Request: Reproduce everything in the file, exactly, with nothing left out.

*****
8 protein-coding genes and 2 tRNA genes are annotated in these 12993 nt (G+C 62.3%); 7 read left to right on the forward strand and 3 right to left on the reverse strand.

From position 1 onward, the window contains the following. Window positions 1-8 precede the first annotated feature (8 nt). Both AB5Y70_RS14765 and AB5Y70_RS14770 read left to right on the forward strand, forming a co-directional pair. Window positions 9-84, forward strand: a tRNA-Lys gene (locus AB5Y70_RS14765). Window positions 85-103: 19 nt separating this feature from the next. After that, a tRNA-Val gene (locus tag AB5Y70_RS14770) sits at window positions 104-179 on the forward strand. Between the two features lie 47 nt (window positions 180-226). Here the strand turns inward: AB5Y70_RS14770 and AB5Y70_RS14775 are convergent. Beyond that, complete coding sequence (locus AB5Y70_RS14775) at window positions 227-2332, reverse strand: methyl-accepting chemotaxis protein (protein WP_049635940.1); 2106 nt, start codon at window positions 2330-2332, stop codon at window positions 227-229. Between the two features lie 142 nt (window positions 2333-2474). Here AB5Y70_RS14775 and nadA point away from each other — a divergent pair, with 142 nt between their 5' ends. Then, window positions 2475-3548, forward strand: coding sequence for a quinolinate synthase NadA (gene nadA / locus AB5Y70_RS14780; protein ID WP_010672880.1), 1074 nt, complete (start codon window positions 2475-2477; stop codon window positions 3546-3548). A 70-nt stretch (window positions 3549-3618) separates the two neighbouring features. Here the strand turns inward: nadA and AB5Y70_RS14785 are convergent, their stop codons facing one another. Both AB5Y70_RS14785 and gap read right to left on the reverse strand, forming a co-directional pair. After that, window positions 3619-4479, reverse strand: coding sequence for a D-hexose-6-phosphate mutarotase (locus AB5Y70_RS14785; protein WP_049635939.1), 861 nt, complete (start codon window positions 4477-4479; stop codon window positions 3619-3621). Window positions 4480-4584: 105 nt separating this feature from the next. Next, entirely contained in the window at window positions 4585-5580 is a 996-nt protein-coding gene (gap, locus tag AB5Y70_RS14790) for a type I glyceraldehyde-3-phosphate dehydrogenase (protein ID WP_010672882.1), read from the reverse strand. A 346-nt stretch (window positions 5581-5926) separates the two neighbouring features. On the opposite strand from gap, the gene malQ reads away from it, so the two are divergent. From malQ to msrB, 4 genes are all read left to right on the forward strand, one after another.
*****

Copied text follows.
8 protein-coding genes and 2 tRNA genes are annotated in these 12993 nt (G+C 62.3%); 7 read left to right on the forward strand and 3 right to left on the reverse strand.

From position 1 onward, the window contains the following. Window positions 1-8 precede the first annotated feature (8 nt). Both AB5Y70_RS14765 and AB5Y70_RS14770 read left to right on the forward strand, forming a co-directional pair. Window positions 9-84, forward strand: a tRNA-Lys gene (locus AB5Y70_RS14765). Window positions 85-103: 19 nt separating this feature from the next. After that, a tRNA-Val gene (locus tag AB5Y70_RS14770) sits at window positions 104-179 on the forward strand. Between the two features lie 47 nt (window positions 180-226). Here the strand turns inward: AB5Y70_RS14770 and AB5Y70_RS14775 are convergent. Beyond that, complete coding sequence (locus AB5Y70_RS14775) at window positions 227-2332, reverse strand: methyl-accepting chemotaxis protein (protein WP_049635940.1); 2106 nt, start codon at window positions 2330-2332, stop codon at window positions 227-229. Between the two features lie 142 nt (window positions 2333-2474). Here AB5Y70_RS14775 and nadA point away from each other — a divergent pair, with 142 nt between their 5' ends. Then, window positions 2475-3548, forward strand: coding sequence for a quinolinate synthase NadA (gene nadA / locus AB5Y70_RS14780; protein ID WP_010672880.1), 1074 nt, complete (start codon window positions 2475-2477; stop codon window positions 3546-3548). A 70-nt stretch (window positions 3549-3618) separates the two neighbouring features. Here the strand turns inward: nadA and AB5Y70_RS14785 are convergent, their stop codons facing one another. Both AB5Y70_RS14785 and gap read right to left on the reverse strand, forming a co-directional pair. After that, window positions 3619-4479, reverse strand: coding sequence for a D-hexose-6-phosphate mutarotase (locus AB5Y70_RS14785; protein WP_049635939.1), 861 nt, complete (start codon window positions 4477-4479; stop codon window positions 3619-3621). Window positions 4480-4584: 105 nt separating this feature from the next. Next, entirely contained in the window at window positions 4585-5580 is a 996-nt protein-coding gene (gap, locus tag AB5Y70_RS14790) for a type I glyceraldehyde-3-phosphate dehydrogenase (protein ID WP_010672882.1), read from the reverse strand. A 346-nt stretch (window positions 5581-5926) separates the two neighbouring features. On the opposite strand from gap, the gene malQ reads away from it, so the two are divergent. From malQ to msrB, 4 genes are all read left to right on the forward strand, one after another.